The explanatory variable is lagged 2 years and used to calculate the dependent, or Y variable.  The aggregate expenditure approach model or real GDP is used to explain the effects of imports and exports on GDP:


GDP = AE = C + G + I + X


Variable C is personal consumption expenditures of households, G is government purchases, I is investment or gross private domestic investment, and X is net exports which equal to exports less imports.  The equation used to forecast real GDP is:


Yt = f(Yt-2, NXt-2)


This theoretical approach is appropriate to forecast GDP because output is known to be a function of net exports.


Estimates of these regressions are presented in part 4, the empirical results.


Part 4. Empirical Results for Real GDP

based on Net Exports and Lagged GDP


The equation used to forecast GDP for the year 2001 was estimated by the Ordinary Least Squares Regression formula for the years 1993-1999. The input data was lagged net exports and GDP for these years.  The R-squared of the estimate is 0.98727.  This indicates that approximately 98 percents of the variation in net exports is explained by the variation lagged net exports and GDP.  The regression estimate is (t-statistics in parentheses):


GDP = Yt = -1484.033(-356.139)NXt-2 + (9026.946)Yt-2


Based on the estimates of the equation, real GDP for the fourth quarter of 2001 will be 9.6 trillion chained 1996 dollars based on the variables used to forecast.


Table 1 shows the forecast for GDP for the two years period.


Table 1

Forecasts of real GDP 2000-2001

(Measured in billions of chained 1996 dollars)





















The results of this forecast are very interesting.  The first part of the projected two years of GDP is the present GDP and represents the current GDP figures.  However, toward the end of the two-year period, it appears that the real GDP is increasing, which mean that the country is doing well in the economy.  The forecast GDP increases near the end of the forecast period as it is shown above.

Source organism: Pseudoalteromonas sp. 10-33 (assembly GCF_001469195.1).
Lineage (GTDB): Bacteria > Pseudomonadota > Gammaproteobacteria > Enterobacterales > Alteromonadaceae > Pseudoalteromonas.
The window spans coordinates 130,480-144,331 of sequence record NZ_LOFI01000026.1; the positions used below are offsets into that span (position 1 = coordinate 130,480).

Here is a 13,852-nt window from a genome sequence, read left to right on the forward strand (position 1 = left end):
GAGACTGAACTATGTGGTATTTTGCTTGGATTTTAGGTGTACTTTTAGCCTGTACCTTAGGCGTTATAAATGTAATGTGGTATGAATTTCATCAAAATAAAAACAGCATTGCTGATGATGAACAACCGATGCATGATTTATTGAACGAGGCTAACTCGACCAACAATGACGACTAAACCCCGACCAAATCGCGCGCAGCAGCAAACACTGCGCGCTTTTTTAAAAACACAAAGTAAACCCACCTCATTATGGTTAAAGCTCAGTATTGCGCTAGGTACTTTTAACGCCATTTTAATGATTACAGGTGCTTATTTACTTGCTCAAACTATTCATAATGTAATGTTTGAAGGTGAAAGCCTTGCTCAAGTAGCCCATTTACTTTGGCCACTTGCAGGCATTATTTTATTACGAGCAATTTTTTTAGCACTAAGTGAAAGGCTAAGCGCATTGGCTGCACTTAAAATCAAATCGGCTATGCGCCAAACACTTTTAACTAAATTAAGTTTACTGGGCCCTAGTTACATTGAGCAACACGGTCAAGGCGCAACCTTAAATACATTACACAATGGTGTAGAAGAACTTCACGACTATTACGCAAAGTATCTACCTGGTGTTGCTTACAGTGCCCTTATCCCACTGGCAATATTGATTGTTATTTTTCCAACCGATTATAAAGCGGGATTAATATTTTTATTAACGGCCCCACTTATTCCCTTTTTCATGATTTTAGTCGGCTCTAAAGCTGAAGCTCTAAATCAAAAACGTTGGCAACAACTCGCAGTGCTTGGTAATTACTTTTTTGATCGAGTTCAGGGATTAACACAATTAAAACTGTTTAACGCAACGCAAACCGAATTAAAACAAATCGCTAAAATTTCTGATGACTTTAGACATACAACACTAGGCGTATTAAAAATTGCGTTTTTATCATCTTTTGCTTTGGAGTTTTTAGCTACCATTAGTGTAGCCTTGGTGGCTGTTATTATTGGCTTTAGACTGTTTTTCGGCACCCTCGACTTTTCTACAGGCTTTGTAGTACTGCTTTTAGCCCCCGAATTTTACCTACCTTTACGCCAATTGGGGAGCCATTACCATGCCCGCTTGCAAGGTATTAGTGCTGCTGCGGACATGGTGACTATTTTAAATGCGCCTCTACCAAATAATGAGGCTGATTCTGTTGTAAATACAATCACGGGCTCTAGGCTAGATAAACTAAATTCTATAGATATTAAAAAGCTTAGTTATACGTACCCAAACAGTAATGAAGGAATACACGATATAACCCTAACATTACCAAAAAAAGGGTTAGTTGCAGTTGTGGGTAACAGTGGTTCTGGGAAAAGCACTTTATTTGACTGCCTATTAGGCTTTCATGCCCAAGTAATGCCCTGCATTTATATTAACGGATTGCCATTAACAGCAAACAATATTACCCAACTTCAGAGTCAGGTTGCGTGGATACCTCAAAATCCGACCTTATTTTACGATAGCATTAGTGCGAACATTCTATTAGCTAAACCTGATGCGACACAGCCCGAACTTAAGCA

Part 5.  The Forecast Implications

“Smart People Play Smart”


GDP is important to forecast because it indicates the nation’s output for a given year.  GDP increases or decreases are dependent on the components of aggregate expenditure model, such as consumption, investment, government purchases, and net exports.  Based on the forecast, the lagged exports is increasing and so does the lagged GDP that is why the forecast GDP is getting larger or increasing.  Net exports is exports minus imports.  Imports must be subtracted because consumption, investment, and government purchases include expenditures on all goods, foreign and domestic; and the foreign component must be removed so that only spending on domestic production remains. 


The forecast of increasing GDP indicates economic activity will grow steadily in the future.  The forecast GDP increases because net exports and the lagged GDP also increases.  When GDP increases, it indicates that the nation exports economy is doing well. 


Part 6. Policy Conclusions


Real GDP forecasts to be approximately 9.6 trillion dollars in the year 2001.  The value is based on the fourth quarter of 2002 of lagged exports (-356.139 billion dollars) and lagged GDP (9026.946 billion dollars).


If the forecast is correct, then a rise in real GDP will affect the nation’s economy by increasing 98 percents of lagged exports and lagged GDP.  The forecast suggests that for now the economy is only going to get better and stronger.  The forecast showing that there are plenty of rooms to grow for all industries including government, in the country, and into foreign markets.  However, the country should also be aware that nothing lasts forever.  The country should also consider taking advantage of this situation by stabilizing itself for the possible downside economy and prepare for any situation in the future. 


The country should keep producing and sell more to the foreign market.  This will help an increase of real GDP.  At this point in time, the government and Fed should continue their current policy control in economy.  The government should keep inflation as low as it can; this will help an increase value of the country currency therefore the country can buy more foreign goods by paying less money.  Government can also help to increase real GDP by limited imports, but, at the same time, also encourage the country exporters.  Exports traders should keep in mind the potential for having their prices eventually undercut by cheap imports; and U.S. exporters will certainly face decreasing demand for their products.  Therefore, the government and country exporters should be cautious.




Federal Reserve Bank of St. Louis, Federal Reserve Economic Data (FRED), http://www.stls.Frb.org/fred/ February 19, 2000